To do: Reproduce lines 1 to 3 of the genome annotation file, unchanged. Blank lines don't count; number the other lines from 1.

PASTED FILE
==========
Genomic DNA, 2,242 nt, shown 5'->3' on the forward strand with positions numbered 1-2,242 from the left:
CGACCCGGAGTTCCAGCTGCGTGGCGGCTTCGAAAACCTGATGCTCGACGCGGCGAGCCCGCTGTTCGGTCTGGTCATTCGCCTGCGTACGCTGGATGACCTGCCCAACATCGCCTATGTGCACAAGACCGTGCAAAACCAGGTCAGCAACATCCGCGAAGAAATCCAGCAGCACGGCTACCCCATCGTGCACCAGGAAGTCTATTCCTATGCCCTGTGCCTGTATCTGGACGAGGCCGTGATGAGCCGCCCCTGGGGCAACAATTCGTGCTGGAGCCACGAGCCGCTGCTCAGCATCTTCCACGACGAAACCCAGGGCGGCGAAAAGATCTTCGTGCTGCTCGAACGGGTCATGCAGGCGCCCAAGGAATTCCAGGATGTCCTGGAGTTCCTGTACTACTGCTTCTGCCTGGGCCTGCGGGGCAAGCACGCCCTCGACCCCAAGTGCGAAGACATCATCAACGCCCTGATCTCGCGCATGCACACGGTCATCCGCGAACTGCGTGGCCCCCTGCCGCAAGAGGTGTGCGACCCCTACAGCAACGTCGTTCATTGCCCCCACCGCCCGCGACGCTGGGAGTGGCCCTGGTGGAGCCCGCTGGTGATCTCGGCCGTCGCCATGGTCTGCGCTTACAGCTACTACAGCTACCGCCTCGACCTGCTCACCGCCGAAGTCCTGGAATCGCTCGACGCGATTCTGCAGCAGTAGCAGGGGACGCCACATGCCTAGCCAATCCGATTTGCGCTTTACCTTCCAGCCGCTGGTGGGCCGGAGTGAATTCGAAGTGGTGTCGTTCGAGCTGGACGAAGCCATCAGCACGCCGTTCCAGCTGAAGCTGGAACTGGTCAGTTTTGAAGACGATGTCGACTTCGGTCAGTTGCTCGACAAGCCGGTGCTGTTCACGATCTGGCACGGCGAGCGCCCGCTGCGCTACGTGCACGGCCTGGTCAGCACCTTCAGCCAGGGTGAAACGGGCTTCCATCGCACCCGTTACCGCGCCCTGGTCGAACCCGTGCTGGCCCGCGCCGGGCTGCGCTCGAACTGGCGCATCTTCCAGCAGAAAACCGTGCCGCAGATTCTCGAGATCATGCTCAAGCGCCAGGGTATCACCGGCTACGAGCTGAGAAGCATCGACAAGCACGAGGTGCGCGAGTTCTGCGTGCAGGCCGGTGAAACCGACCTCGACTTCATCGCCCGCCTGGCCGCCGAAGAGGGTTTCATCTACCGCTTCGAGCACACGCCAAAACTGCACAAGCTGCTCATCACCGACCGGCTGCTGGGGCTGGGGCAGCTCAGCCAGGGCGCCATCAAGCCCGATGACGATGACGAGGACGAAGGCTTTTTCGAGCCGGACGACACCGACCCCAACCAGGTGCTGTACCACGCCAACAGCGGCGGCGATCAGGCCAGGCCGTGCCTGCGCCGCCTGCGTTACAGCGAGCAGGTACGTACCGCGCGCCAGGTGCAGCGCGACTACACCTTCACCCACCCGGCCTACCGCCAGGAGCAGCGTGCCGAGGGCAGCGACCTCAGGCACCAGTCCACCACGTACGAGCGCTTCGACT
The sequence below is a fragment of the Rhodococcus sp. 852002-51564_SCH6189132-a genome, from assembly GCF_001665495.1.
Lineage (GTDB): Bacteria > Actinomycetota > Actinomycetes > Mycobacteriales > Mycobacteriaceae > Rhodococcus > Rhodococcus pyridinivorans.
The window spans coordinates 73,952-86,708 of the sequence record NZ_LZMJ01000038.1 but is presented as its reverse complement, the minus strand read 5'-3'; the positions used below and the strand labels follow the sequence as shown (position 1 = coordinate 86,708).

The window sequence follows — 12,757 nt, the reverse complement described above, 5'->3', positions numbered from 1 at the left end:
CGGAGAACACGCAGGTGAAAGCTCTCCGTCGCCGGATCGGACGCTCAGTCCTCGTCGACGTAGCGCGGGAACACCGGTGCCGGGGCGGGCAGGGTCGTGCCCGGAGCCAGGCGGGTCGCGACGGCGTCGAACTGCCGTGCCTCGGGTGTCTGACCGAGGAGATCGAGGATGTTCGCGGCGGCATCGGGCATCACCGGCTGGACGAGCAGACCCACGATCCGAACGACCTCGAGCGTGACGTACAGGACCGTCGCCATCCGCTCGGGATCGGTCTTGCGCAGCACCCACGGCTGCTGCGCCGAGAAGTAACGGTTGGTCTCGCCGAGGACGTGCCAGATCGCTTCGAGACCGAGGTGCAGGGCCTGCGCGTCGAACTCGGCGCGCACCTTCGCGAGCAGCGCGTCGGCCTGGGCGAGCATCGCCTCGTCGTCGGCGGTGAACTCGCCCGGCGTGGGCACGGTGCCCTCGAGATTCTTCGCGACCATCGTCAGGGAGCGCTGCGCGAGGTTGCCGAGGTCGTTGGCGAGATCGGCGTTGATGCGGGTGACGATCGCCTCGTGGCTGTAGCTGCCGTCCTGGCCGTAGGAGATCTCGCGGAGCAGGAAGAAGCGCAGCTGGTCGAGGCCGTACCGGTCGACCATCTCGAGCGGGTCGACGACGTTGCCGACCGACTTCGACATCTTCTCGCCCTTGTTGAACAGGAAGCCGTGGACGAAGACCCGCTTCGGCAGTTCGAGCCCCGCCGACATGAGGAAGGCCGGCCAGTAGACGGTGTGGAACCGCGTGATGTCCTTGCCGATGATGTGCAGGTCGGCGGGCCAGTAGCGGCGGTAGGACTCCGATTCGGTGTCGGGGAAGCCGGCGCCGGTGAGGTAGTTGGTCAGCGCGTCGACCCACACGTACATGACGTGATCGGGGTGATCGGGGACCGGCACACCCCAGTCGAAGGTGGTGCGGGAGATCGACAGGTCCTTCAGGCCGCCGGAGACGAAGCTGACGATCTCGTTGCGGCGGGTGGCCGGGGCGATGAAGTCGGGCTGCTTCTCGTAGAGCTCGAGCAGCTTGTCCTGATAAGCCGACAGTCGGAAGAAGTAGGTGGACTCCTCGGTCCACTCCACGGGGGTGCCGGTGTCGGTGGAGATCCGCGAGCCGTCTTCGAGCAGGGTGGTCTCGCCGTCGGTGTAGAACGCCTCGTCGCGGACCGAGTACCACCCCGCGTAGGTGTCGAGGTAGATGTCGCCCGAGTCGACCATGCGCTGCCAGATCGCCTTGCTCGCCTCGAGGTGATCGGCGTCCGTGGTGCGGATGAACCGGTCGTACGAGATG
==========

Genomic DNA, 2,242 nt, shown 5'->3' on the forward strand with positions numbered 1-2,242 from the left:
CGACCCGGAGTTCCAGCTGCGTGGCGGCTTCGAAAACCTGATGCTCGACGCGGCGAGCCCGCTGTTCGGTCTGGTCATTCGCCTGCGTACGCTGGATGACCTGCCCAACATCGCCTATGTGCACAAGACCGTGCAAAACCAGGTCAGCAACATCCGCGAAGAAATCCAGCAGCACGGCTACCCCATCGTGCACCAGGAAGTCTATTCCTATGCCCTGTGCCTGTATCTGGACGAGGCCGTGATGAGCCGCCCCTGGGGCAACAATTCGTGCTGGAGCCACGAGCCGCTGCTCAGCATCTTCCACGACGAAACCCAGGGCGGCGAAAAGATCTTCGTGCTGCTCGAACGGGTCATGCAGGCGCCCAAGGAATTCCAGGATGTCCTGGAGTTCCTGTACTACTGCTTCTGCCTGGGCCTGCGGGGCAAGCACGCCCTCGACCCCAAGTGCGAAGACATCATCAACGCCCTGATCTCGCGCATGCACACGGTCATCCGCGAACTGCGTGGCCCCCTGCCGCAAGAGGTGTGCGACCCCTACAGCAACGTCGTTCATTGCCCCCACCGCCCGCGACGCTGGGAGTGGCCCTGGTGGAGCCCGCTGGTGATCTCGGCCGTCGCCATGGTCTGCGCTTACAGCTACTACAGCTACCGCCTCGACCTGCTCACCGCCGAAGTCCTGGAATCGCTCGACGCGATTCTGCAGCAGTAGCAGGGGACGCCACATGCCTAGCCAATCCGATTTGCGCTTTACCTTCCAGCCGCTGGTGGGCCGGAGTGAATTCGAAGTGGTGTCGTTCGAGCTGGACGAAGCCATCAGCACGCCGTTCCAGCTGAAGCTGGAACTGGTCAGTTTTGAAGACGATGTCGACTTCGGTCAGTTGCTCGACAAGCCGGTGCTGTTCACGATCTGGCACGGCGAGCGCCCGCTGCGCTACGTGCACGGCCTGGTCAGCACCTTCAGCCAGGGTGAAACGGGCTTCCATCGCACCCGTTACCGCGCCCTGGTCGAACCCGTGCTGGCCCGCGCCGGGCTGCGCTCGAACTGGCGCATCTTCCAGCAGAAAACCGTGCCGCAGATTCTCGAGATCATGCTCAAGCGCCAGGGTATCACCGGCTACGAGCTGAGAAGCATCGACAAGCACGAGGTGCGCGAGTTCTGCGTGCAGGCCGGTGAAACCGACCTCGACTTCATCGCCCGCCTGGCCGCCGAAGAGGGTTTCATCTACCGCTTCGAGCACACGCCAAAACTGCACAAGCTGCTCATCACCGACCGGCTGCTGGGGCTGGGGCAGCTCAGCCAGGGCGCCATCAAGCCCGATGACGATGACGAGGACGAAGGCTTTTTCGAGCCGGACGACACCGACCCCAACCAGGTGCTGTACCACGCCAACAGCGGCGGCGATCAGGCCAGGCCGTGCCTGCGCCGCCTGCGTTACAGCGAGCAGGTACGTACCGCGCGCCAGGTGCAGCGCGACTACACCTTCACCCACCCGGCCTACCGCCAGGAGCAGCGTGCCGAGGGCAGCGACCTCAGGCACCAGTCCACCACGTACGAGCGCTTCGACT
The sequence below is a fragment of the Rhodococcus sp. 852002-51564_SCH6189132-a genome, from assembly GCF_001665495.1.